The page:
Oh for God’s sake, grow a pair. Do I need to take you adulting? Not only are you being combative toward yourself, you’re being selfish by denying your children the wonderful experiences you can all share together creating new holiday memories.

If you’ve never been in charge of family planning, hop on the internet and start doing some searches. Talk to other co-parents to tap into their experience. Ask your child’s other parent for suggestions if you’re on good terms.  After all, they should want the kids to enjoy all of their holiday experiences, not just the ones at one parent’s house.

If you have to spend certain holidays alone because it’s your ex-partners turn to have the kids, find some useful employment of your own. Volunteer at a soup kitchen or homeless shelter. Deliver toys and food to families in need. Host a gathering for others in your situation or attend adult gatherings you never had the freedom to consider before. Attend church. One year when my son was with his dad on Christmas Eve, I went to see a chick-flick I had been looking forward to. It was glorious!

Turning your attentions to your new life at the exclusion of your children

Some parents become too happy with their new-found freedoms when the kids aren’t around and become consumed by the side of their lives spent without them. It’s fine to partake in adult gatherings and other activities you can’t do with your kids when you don’t have them. But if you start getting babysitters for them to attend a full schedule of parties your adult friends host and don’t also nurture your child’s holiday experiences, this is a mistake. They will resent the fact that they have no fond memories to look back on or may simply fail to learn how to enjoy the season. You will probably face regrets and may even become ashamed as other parents share snapshots of their wonderful family holiday activities.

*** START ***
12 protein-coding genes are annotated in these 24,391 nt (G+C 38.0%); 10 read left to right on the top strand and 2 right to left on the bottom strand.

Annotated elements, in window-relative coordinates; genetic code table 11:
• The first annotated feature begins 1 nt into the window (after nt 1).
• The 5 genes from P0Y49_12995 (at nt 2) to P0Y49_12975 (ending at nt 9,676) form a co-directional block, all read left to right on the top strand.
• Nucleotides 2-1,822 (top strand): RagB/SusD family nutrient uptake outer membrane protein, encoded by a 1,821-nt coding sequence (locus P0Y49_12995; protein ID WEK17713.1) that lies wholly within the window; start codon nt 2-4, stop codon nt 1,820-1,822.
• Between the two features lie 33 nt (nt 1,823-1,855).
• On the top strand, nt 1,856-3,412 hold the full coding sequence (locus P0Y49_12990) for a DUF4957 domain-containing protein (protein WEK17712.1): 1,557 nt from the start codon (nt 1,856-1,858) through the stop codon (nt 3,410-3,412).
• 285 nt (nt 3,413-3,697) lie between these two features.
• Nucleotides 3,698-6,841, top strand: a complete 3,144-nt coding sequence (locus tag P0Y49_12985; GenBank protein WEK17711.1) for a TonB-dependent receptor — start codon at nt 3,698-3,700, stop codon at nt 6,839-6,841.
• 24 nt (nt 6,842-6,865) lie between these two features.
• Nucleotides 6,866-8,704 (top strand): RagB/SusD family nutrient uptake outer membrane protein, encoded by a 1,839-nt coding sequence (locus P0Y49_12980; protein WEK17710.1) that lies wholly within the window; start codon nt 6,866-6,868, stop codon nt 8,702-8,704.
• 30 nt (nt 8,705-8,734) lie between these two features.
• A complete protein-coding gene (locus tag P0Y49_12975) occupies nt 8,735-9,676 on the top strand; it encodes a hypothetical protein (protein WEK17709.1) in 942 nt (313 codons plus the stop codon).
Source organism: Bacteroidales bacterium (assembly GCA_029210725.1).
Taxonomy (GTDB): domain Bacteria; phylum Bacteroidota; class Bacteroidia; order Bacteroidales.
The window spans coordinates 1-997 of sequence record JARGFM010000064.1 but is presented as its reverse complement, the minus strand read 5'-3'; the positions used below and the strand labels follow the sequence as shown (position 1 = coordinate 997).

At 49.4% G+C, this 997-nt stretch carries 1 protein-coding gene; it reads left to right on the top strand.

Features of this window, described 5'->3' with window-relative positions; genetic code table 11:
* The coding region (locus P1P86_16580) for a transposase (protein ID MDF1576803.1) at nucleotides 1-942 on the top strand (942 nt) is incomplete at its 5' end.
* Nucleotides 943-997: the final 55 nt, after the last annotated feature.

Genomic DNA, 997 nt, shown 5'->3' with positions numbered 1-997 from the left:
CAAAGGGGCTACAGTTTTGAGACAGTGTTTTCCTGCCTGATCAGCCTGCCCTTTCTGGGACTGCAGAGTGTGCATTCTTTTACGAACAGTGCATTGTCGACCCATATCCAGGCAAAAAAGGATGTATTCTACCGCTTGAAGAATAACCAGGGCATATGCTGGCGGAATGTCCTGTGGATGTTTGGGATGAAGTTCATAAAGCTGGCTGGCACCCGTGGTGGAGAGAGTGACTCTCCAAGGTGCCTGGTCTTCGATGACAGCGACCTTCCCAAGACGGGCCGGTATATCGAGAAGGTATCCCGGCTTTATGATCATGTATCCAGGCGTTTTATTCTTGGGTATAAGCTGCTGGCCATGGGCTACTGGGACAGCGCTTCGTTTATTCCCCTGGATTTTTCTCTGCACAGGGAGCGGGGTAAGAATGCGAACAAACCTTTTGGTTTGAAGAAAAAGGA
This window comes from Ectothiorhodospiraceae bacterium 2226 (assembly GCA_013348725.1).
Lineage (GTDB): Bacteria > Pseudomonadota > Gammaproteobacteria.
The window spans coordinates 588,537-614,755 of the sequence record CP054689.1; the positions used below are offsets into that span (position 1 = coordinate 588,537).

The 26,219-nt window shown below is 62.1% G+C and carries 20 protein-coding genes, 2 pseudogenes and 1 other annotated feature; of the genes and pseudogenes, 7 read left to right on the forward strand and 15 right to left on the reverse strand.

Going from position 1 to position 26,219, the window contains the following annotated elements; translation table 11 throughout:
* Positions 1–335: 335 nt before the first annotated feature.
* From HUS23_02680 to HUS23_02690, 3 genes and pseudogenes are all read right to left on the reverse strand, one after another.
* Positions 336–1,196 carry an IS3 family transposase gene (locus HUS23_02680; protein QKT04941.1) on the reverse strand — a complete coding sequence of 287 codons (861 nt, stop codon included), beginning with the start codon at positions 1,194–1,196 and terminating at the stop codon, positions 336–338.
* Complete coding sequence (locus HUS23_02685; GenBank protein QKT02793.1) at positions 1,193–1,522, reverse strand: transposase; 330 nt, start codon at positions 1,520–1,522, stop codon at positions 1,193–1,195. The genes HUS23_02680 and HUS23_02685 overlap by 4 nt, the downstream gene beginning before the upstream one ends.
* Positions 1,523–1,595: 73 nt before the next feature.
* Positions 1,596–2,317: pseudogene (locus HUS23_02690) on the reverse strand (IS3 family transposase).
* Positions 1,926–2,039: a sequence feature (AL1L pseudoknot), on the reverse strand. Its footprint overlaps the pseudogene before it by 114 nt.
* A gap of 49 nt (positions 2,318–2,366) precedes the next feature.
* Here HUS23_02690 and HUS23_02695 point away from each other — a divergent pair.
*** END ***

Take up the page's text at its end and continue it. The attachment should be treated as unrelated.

If you’re a parent with a substance abuse problem, get help. Don’t make your kids pay with their childhood memories. It’s your responsibility to create whatever version of holiday bliss that works for your family.

Forgetting to teach your child the joy of giving

While you may not want to give your ex a gift after you split up, you should provide for your child to give them something. Set a budget between you if you want. Take the child shopping. If money is tight, help them make something to give. Failing to do this is a missed lesson for your child. When you give a gift to another person, don’t you enjoy watching them open it and seeing their face light up? Don’t deny your child the right to do this for their other parent.